All creatures need shelter
No matter your gardening style, resources or how much green space you have to play with, wildlife-friendly gardening is possible for everyone. And it can be so beautiful!
The colourful blooms, berries, fall foliage and diverse plantings that create interesting texture in the garden year-round can also nurture birds, butterflies and other beneficial creatures.
In this blog, we are going to discuss the importance of wildlife-friendly shelter areas in your yard and garden. Not only does shelter protect wildlife from extreme temperatures, rain and other harsh weather, it also helps them hide from predators and provides them with places to safely raise their young.
Tip 1: Look to neighbouring natural areas
If you include features of the neighbouring habitat on your property, wildlife will see your garden as an extension of their existing habitat and you will be able to attract species that would otherwise see your property as too small or too foreign.
Tip 2: More variety is better
As with food, a variety of plant types attracts a greater diversity of wildlife. Planting evergreens, for instance, provides effective cover in the cold winter months while deciduous trees (those that shed their leaves) help block excessive sun but allow for more air circulation.
Differing heights are also important for shelter. Birds such as hawks tend to prefer the top portion of tall trees, while the whip-poor-will and ovenbird nest on the ground. The northern flying squirrel and bats and also seek shelter in plants of various heights, as do do tree frogs.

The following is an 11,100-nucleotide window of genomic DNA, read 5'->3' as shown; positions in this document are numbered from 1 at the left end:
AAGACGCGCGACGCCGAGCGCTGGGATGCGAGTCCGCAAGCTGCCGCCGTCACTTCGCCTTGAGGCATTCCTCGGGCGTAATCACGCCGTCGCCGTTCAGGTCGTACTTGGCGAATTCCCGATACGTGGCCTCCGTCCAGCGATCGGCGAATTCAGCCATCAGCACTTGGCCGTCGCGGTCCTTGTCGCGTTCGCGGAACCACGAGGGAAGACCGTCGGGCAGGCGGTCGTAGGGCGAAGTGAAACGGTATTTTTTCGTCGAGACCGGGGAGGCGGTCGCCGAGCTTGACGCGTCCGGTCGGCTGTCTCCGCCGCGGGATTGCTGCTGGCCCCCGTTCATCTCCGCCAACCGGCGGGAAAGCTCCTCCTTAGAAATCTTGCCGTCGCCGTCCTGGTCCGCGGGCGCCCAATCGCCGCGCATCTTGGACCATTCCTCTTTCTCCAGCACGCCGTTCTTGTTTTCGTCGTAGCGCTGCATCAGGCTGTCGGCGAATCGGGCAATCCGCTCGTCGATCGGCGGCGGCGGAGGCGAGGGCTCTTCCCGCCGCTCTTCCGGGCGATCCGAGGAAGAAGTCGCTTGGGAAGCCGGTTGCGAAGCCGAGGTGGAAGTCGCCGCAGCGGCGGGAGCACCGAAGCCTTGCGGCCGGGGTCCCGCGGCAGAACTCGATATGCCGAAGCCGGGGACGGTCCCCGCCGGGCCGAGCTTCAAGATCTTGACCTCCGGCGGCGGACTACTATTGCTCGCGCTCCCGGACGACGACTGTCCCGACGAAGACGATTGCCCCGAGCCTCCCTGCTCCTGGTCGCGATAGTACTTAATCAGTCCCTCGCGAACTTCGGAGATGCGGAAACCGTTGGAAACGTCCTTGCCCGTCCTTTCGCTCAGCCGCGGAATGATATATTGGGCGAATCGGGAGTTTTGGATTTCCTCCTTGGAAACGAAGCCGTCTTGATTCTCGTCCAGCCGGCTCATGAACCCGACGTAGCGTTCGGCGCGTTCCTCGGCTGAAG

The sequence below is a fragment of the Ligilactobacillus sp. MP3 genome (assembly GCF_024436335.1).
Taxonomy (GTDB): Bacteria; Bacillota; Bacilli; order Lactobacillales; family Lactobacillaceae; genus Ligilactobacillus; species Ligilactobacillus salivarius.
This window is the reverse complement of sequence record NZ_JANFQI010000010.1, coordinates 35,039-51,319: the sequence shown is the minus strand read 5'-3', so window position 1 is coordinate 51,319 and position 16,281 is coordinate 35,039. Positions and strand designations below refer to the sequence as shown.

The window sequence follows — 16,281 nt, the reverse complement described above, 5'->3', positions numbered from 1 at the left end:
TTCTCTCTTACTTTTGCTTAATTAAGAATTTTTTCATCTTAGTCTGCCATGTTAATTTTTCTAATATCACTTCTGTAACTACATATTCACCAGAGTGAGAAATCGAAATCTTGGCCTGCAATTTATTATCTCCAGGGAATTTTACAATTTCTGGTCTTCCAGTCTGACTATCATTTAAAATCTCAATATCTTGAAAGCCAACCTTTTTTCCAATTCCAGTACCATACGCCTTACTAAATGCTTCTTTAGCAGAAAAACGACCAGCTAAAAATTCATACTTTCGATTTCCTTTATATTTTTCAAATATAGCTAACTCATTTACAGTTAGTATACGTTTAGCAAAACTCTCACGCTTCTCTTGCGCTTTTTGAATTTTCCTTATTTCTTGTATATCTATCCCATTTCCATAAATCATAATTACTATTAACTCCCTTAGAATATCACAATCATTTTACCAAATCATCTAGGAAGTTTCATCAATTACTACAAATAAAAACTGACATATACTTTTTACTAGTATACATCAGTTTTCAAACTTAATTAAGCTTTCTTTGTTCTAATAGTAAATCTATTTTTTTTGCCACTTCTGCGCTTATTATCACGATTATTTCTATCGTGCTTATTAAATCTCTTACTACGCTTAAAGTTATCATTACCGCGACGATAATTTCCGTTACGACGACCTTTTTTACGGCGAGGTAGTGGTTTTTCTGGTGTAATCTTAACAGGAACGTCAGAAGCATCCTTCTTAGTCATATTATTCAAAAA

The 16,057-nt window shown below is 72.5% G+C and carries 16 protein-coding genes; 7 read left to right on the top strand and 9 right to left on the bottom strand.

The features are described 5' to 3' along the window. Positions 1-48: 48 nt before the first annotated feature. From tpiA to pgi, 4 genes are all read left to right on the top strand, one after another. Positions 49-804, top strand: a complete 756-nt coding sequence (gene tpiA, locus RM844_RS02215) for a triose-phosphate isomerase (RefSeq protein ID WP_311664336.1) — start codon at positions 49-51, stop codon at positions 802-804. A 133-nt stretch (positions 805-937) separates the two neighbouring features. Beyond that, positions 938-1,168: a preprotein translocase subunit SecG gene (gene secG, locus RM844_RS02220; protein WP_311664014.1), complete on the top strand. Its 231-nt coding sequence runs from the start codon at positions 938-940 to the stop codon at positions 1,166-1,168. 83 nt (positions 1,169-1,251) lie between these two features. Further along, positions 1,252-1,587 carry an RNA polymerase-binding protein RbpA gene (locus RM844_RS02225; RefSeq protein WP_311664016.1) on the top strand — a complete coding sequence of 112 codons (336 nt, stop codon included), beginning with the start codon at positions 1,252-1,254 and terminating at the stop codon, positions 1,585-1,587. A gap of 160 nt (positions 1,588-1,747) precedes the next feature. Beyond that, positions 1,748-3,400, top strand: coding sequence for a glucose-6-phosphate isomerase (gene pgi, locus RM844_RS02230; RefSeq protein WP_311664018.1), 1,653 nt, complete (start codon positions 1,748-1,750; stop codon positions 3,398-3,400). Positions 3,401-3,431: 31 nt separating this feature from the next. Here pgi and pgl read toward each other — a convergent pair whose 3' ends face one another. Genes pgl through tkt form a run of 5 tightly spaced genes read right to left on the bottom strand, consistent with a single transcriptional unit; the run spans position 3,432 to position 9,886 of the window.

The different stages of a plant’s life can also attract differing species of wildlife. If you want to be really adventurous in planning your garden, incorporate dead wood, which can be surprisingly visually pleasing as well as being perfect for roosting as well as for nesting animals who prefer these environments.
Tip 3: Nice place to raise a family
Smaller animals, like our pollinators, need places to lay their eggs. This can include a flower garden or wild area in a corner for butterflies or a patch of bare ground for certain bees. Also try to group plants, allowing for denser cover in places. Structures such as rock piles are also very useful to wildlife, as are wet areas like ponds that can offer refuge at night.
Tip 4: Minimize lawn space
Many of us have good uses for lawns — kicking the ball with our children, sitting outdoors with friends or simply providing a smooth green contrast to our textured and colourful garden beds. However, see how much lawn you can replace with lush vibrant habitat. Shifting the balance to include more natural habitat will go a long way in supporting wild species. As an added bonus, a smaller lawn means less lawn maintenance which can save time, money and reduce pollution.
Tip 5: Supplemental shelters
Nesting and roosting boxes, if placed in a good location, help to make up for any shortage of places for birds to nest and rest. The location of your shelter can be just as important as the shelter itself. Bat boxes need to be in sunny spots like on south facing house walls or poles. Trees and shrubs are important to have near a feeder but ensure they aren’t so close to allow a cat to jump out and catch a bird.
In certifying properties, the CWF looks to see if your outdoor space meets the needs of wildlife. The program encourages a well-rounded approach that includes natural features which support a diversity of wildlife.
The CWF website will guide you through these different components, and you can sign up to receive updates, including additional blogs in this series on CWF Backyard Certification where we will dive into the details of how to make your backyard a welcoming paradise for Manitoba wildlife!